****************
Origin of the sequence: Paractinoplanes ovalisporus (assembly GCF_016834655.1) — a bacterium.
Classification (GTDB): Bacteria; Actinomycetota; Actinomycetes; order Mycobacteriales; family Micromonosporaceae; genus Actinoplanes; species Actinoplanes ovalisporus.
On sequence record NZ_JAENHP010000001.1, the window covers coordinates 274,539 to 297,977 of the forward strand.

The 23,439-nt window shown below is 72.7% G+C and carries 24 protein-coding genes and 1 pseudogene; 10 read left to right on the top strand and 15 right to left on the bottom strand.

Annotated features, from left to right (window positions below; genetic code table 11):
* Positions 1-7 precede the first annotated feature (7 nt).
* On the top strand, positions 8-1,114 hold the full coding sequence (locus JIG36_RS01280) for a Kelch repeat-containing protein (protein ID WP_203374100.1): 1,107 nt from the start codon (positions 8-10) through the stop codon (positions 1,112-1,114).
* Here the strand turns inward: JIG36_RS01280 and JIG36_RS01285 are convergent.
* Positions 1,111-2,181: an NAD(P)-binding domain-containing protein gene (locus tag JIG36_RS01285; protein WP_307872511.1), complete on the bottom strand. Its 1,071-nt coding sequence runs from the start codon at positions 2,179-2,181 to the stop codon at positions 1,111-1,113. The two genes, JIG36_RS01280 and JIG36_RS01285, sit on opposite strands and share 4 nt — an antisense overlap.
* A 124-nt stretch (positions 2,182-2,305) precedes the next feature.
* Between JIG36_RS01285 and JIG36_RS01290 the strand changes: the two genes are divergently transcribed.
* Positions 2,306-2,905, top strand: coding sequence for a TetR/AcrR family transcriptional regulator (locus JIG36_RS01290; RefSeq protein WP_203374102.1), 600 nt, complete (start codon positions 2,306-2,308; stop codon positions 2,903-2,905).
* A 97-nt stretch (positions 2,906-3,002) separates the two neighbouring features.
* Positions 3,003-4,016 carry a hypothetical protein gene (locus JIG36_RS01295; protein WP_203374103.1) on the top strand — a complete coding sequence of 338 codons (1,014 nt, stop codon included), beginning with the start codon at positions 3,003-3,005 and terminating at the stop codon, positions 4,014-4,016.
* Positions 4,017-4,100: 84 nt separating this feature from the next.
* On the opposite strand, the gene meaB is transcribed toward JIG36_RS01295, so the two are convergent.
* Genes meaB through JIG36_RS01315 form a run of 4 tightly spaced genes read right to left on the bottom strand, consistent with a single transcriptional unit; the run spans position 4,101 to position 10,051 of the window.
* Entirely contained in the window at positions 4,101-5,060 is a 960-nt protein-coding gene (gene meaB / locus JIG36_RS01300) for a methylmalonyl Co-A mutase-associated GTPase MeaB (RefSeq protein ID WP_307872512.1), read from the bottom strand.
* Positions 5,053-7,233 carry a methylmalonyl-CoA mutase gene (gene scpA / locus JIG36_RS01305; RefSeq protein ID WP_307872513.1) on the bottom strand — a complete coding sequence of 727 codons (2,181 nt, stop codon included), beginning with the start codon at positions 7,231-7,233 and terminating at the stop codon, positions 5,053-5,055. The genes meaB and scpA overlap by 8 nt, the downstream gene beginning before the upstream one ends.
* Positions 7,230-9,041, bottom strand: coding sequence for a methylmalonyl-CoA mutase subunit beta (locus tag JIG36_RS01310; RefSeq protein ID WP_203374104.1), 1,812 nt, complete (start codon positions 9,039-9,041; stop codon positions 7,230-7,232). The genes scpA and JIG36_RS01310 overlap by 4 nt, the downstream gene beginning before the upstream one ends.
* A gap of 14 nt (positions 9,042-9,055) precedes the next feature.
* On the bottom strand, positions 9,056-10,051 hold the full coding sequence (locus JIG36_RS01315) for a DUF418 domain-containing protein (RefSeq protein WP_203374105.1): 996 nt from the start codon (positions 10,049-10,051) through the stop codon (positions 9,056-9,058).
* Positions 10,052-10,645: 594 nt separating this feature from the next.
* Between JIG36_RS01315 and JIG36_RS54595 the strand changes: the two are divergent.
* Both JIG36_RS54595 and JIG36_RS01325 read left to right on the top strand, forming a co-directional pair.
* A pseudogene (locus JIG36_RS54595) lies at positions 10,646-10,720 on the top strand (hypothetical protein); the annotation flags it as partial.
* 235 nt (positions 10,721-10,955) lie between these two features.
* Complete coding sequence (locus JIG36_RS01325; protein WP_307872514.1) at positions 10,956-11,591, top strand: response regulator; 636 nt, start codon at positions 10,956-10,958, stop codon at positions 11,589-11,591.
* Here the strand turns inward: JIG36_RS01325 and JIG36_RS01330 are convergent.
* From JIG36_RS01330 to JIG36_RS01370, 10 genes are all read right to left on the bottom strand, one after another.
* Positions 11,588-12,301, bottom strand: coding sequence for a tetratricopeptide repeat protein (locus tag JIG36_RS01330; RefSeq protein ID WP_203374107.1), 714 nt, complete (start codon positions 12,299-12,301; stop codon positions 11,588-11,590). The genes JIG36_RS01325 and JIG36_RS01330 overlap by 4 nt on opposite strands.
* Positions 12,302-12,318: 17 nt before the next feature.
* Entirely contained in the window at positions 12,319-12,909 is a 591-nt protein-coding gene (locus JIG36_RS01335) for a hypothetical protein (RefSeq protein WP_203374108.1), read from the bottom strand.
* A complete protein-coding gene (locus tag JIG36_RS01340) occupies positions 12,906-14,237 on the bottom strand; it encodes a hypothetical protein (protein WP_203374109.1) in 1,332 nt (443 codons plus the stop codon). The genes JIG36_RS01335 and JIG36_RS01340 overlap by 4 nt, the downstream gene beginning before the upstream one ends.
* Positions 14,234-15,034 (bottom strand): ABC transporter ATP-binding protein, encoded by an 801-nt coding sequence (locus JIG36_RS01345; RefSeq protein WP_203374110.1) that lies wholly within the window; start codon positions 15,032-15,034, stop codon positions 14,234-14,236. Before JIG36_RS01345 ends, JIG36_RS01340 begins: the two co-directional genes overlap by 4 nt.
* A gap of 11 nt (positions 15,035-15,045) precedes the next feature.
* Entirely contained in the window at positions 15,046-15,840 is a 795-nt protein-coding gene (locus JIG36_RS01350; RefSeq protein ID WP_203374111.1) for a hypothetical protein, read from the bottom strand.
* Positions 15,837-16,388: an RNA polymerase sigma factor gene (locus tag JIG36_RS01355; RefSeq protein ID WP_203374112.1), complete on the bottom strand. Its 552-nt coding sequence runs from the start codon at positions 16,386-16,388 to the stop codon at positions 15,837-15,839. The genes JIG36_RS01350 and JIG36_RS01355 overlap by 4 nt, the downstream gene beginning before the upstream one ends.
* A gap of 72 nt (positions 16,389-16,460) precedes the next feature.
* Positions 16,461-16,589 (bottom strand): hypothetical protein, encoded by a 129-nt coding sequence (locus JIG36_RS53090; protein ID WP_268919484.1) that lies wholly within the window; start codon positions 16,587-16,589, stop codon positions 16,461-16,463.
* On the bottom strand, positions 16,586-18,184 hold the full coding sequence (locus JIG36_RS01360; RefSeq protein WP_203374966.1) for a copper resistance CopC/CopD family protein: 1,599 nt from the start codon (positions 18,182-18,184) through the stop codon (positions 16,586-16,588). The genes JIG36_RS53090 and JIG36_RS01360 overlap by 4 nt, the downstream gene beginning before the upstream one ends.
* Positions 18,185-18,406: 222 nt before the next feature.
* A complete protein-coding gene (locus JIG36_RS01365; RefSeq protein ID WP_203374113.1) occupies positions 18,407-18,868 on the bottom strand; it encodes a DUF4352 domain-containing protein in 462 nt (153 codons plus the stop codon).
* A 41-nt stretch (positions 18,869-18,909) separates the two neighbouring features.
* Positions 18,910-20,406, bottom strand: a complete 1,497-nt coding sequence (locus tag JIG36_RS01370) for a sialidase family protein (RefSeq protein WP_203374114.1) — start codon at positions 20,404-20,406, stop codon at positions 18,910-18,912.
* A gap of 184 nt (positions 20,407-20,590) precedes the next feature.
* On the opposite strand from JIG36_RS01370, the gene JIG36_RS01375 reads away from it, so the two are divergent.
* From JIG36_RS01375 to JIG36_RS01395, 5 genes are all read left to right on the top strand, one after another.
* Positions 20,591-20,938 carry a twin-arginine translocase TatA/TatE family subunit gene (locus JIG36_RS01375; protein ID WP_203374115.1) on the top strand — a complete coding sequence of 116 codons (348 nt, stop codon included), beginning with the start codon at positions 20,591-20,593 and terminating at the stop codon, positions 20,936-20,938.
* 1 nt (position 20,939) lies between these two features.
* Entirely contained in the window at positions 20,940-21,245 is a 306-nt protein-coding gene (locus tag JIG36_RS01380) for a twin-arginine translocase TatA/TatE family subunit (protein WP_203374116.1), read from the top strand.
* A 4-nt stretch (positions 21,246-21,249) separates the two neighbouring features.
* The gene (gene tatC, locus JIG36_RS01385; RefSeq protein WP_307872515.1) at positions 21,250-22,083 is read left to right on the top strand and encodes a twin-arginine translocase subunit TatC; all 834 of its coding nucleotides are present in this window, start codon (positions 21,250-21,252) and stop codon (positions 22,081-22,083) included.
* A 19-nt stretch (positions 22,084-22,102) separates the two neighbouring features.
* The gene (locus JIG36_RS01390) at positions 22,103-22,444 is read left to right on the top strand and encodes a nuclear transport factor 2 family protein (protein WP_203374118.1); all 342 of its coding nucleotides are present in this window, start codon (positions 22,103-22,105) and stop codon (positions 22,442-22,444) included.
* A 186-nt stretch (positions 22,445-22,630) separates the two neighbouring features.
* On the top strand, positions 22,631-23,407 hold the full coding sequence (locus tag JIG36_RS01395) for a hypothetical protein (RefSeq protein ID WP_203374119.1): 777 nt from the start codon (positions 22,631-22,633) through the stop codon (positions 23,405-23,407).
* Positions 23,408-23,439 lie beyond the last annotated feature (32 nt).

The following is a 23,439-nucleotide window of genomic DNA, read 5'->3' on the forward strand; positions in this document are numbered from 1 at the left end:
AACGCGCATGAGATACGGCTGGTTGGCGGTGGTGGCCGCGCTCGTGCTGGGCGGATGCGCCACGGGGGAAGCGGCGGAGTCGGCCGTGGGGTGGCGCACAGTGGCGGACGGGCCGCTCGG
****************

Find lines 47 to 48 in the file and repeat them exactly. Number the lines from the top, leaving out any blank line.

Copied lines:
* On the opposite strand from JIG36_RS01370, the gene JIG36_RS01375 reads away from it, so the two are divergent.
* From JIG36_RS01375 to JIG36_RS01395, 5 genes are all read left to right on the top strand, one after another.